While I tend to avoid writing explicitly about race and gender (and all the rest) I am happy to write about anything and everything from a raced and gendered position. I am mindful here of the tendency to morph into Sutapa’s housewife with steak knives (what is she holding in her lower left hand). Beautiful though she is, my intention is clear: to succeed in studying certain types of knowledge is to undo that knowledge system itself.
Reading Heidi Mirza:
“Puwar (2004) draws on the social theorists Bourdieu and Foucault to explain how cultures of exclusion operate within contested social spaces such as universities:
“Social spaces are not blank and open for any body to occupy. Over time, through processes of historical sedimentation, certain types of bodies are designated as being the ‘natural’ occupants of specific spaces….Some bodies have the right to belong in certain locations, while others are marked out as trespassers who are in accordance with how both spaces and bodies are imagined, politically, historically and conceptually circumscribed as being ‘out of place’ “(Puwar 2004: 51)
Puwar suggests black bodies out of place are ‘space invaders’. She argues there are several ways in which black bodies are constructed when they do not represent the racial somatic norm within white institutions (Puwar 2001; 2004).
First there is ‘disorientation’, a double- take as you enter a room, as you are not supposed to be there. You are noticed and it is uncomfortable. Like walking into a pub in a town where you don’t live. There is confusion as you are the not the ‘ natural expected occupant of that position’ . I know this well, in many meetings even though I am a professor I have been mistaken as the coffee lady! Even students do a double-take when they see you are the social theory lecturer.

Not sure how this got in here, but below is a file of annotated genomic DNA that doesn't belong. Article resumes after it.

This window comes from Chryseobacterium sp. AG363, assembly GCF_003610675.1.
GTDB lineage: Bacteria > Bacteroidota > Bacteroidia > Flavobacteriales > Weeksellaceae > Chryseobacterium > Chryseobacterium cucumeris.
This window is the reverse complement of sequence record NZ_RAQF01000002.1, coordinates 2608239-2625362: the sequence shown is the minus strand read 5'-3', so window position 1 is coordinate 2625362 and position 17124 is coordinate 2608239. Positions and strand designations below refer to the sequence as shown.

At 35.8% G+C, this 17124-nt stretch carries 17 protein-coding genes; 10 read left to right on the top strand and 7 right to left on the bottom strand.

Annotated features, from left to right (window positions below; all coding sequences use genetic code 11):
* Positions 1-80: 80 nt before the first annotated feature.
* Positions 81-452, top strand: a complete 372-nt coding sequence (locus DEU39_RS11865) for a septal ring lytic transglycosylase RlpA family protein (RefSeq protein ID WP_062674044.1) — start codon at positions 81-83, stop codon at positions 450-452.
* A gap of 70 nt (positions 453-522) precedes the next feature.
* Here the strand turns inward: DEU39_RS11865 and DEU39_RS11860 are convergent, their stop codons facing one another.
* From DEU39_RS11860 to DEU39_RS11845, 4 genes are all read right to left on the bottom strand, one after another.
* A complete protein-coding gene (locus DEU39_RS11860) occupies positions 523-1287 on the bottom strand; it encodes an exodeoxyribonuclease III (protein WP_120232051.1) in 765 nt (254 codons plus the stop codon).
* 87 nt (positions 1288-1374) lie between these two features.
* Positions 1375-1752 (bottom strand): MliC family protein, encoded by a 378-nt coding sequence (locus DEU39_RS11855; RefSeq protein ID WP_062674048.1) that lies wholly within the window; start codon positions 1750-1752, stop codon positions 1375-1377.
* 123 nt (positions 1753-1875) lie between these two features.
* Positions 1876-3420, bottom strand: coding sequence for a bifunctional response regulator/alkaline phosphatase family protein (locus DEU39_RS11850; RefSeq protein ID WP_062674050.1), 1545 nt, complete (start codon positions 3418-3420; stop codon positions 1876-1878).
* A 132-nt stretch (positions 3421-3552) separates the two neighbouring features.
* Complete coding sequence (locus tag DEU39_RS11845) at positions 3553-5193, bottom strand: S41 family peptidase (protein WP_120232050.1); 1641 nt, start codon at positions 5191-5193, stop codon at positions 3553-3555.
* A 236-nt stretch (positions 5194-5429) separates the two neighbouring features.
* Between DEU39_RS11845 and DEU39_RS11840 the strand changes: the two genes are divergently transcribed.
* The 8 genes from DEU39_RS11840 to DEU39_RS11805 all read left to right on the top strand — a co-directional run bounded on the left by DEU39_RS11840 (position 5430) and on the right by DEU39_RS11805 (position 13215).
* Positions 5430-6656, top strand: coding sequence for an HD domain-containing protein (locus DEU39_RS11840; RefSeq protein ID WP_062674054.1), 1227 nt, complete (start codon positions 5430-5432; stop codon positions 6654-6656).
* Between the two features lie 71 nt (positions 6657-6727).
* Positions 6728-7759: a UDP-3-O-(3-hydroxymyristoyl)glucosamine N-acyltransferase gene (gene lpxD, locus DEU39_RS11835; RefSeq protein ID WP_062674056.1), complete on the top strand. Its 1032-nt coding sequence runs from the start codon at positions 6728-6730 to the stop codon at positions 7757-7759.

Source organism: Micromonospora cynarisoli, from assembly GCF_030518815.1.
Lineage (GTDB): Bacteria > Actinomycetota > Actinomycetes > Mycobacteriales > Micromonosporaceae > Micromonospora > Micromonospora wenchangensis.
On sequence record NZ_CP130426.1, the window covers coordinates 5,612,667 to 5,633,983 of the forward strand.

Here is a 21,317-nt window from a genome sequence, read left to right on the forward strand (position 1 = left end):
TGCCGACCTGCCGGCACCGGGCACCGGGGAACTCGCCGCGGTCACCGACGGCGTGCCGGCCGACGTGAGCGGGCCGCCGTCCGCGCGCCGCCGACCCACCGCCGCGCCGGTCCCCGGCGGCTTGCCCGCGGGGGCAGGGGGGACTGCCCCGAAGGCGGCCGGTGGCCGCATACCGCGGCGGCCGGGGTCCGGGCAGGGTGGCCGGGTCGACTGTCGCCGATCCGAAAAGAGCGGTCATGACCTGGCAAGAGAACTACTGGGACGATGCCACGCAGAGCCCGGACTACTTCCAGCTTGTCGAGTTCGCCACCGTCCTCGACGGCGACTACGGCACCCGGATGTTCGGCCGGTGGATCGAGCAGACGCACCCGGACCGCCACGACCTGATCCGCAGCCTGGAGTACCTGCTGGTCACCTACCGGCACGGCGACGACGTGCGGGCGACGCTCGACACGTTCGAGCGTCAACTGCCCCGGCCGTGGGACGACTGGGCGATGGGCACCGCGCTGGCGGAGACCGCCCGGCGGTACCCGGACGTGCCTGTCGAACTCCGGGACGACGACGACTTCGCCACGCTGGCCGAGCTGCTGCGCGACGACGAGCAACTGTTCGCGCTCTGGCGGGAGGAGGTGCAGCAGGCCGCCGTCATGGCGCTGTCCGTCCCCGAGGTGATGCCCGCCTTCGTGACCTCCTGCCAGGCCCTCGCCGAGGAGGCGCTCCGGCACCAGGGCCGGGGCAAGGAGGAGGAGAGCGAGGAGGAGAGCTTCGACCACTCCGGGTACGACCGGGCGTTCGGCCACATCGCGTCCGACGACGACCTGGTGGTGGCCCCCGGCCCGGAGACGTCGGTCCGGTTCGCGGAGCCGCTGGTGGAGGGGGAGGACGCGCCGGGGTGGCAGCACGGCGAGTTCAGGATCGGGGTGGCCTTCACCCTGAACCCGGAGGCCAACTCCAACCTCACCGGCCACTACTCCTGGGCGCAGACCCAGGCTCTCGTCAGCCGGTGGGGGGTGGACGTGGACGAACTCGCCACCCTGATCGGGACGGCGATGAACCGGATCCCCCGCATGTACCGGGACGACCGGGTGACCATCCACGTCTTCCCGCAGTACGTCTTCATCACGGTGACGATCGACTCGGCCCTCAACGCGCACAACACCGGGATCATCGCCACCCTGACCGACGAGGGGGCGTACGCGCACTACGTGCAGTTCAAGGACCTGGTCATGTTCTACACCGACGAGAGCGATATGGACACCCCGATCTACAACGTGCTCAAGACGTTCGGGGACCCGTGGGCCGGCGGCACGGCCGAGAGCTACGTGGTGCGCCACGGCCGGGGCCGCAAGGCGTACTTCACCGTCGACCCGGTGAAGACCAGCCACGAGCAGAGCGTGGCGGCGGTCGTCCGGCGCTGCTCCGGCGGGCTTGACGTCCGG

Second there is ‘infantalisation” here you are not only pigeon-holed into being ‘just a race expert’, but black lecturers are seen as less capable of being in authority. This can mean black staff are assumed to be more junior than they are (I have been told to get off the photocopier as it is not for administrators). There is a constant doubt about your skills, which can affect career progression.
Third there is the ‘burden of invisibility ‘, or hyper surveillance. Here you are viewed suspiciously and any mistakes are picked up and seen as a sign of misplaced authority. You have to work harder for recognition outside of the confines of stereotypical expectations, and can suffer disciplinary measures and disappointment if you do not meet expectations in your work performance”
Mirza, H. (2006). Transcendence over diversity: Black women in the academy. Policy Futures in Education, 4(2), 101-113.